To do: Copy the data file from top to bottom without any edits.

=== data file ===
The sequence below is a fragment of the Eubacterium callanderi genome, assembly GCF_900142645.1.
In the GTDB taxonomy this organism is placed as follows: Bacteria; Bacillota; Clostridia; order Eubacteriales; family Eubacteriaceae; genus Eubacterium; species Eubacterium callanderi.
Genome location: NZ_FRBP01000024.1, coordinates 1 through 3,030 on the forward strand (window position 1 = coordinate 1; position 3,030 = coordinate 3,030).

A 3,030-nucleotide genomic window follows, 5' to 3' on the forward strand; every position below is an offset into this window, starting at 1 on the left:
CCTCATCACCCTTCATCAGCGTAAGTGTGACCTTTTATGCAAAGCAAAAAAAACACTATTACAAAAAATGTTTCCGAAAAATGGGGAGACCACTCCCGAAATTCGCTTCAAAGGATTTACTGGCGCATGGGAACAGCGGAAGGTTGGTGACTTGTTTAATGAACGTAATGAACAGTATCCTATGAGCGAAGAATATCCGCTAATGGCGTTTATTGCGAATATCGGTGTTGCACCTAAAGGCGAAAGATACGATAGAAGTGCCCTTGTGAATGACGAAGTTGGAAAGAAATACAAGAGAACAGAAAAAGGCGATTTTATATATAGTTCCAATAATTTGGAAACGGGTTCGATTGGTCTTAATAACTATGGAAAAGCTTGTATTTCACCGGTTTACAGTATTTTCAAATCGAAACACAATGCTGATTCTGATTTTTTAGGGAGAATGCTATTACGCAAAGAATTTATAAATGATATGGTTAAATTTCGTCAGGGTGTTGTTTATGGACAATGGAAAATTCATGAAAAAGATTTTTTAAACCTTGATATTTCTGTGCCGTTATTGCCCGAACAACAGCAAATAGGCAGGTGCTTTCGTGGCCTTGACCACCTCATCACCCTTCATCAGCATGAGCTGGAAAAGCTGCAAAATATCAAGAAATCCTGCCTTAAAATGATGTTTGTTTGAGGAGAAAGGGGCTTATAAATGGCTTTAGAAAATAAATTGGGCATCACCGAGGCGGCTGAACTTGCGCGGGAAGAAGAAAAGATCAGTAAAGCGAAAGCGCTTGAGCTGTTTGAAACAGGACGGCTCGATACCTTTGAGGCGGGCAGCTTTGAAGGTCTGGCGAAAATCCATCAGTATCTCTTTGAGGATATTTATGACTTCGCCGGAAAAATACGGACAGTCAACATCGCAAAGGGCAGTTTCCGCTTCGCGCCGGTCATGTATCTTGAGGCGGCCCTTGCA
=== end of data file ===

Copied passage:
The sequence below is a fragment of the Eubacterium callanderi genome, assembly GCF_900142645.1.
In the GTDB taxonomy this organism is placed as follows: Bacteria; Bacillota; Clostridia; order Eubacteriales; family Eubacteriaceae; genus Eubacterium; species Eubacterium callanderi.
Genome location: NZ_FRBP01000024.1, coordinates 1 through 3,030 on the forward strand (window position 1 = coordinate 1; position 3,030 = coordinate 3,030).

A 3,030-nucleotide genomic window follows, 5' to 3' on the forward strand; every position below is an offset into this window, starting at 1 on the left:
CCTCATCACCCTTCATCAGCGTAAGTGTGACCTTTTATGCAAAGCAAAAAAAACACTATTACAAAAAATGTTTCCGAAAAATGGGGAGACCACTCCCGAAATTCGCTTCAAAGGATTTACTGGCGCATGGGAACAGCGGAAGGTTGGTGACTTGTTTAATGAACGTAATGAACAGTATCCTATGAGCGAAGAATATCCGCTAATGGCGTTTATTGCGAATATCGGTGTTGCACCTAAAGGCGAAAGATACGATAGAAGTGCCCTTGTGAATGACGAAGTTGGAAAGAAATACAAGAGAACAGAAAAAGGCGATTTTATATATAGTTCCAATAATTTGGAAACGGGTTCGATTGGTCTTAATAACTATGGAAAAGCTTGTATTTCACCGGTTTACAGTATTTTCAAATCGAAACACAATGCTGATTCTGATTTTTTAGGGAGAATGCTATTACGCAAAGAATTTATAAATGATATGGTTAAATTTCGTCAGGGTGTTGTTTATGGACAATGGAAAATTCATGAAAAAGATTTTTTAAACCTTGATATTTCTGTGCCGTTATTGCCCGAACAACAGCAAATAGGCAGGTGCTTTCGTGGCCTTGACCACCTCATCACCCTTCATCAGCATGAGCTGGAAAAGCTGCAAAATATCAAGAAATCCTGCCTTAAAATGATGTTTGTTTGAGGAGAAAGGGGCTTATAAATGGCTTTAGAAAATAAATTGGGCATCACCGAGGCGGCTGAACTTGCGCGGGAAGAAGAAAAGATCAGTAAAGCGAAAGCGCTTGAGCTGTTTGAAACAGGACGGCTCGATACCTTTGAGGCGGGCAGCTTTGAAGGTCTGGCGAAAATCCATCAGTATCTCTTTGAGGATATTTATGACTTCGCCGGAAAAATACGGACAGTCAACATCGCAAAGGGCAGTTTCCGCTTCGCGCCGGTCATGTATCTTGAGGCGGCCCTTGCA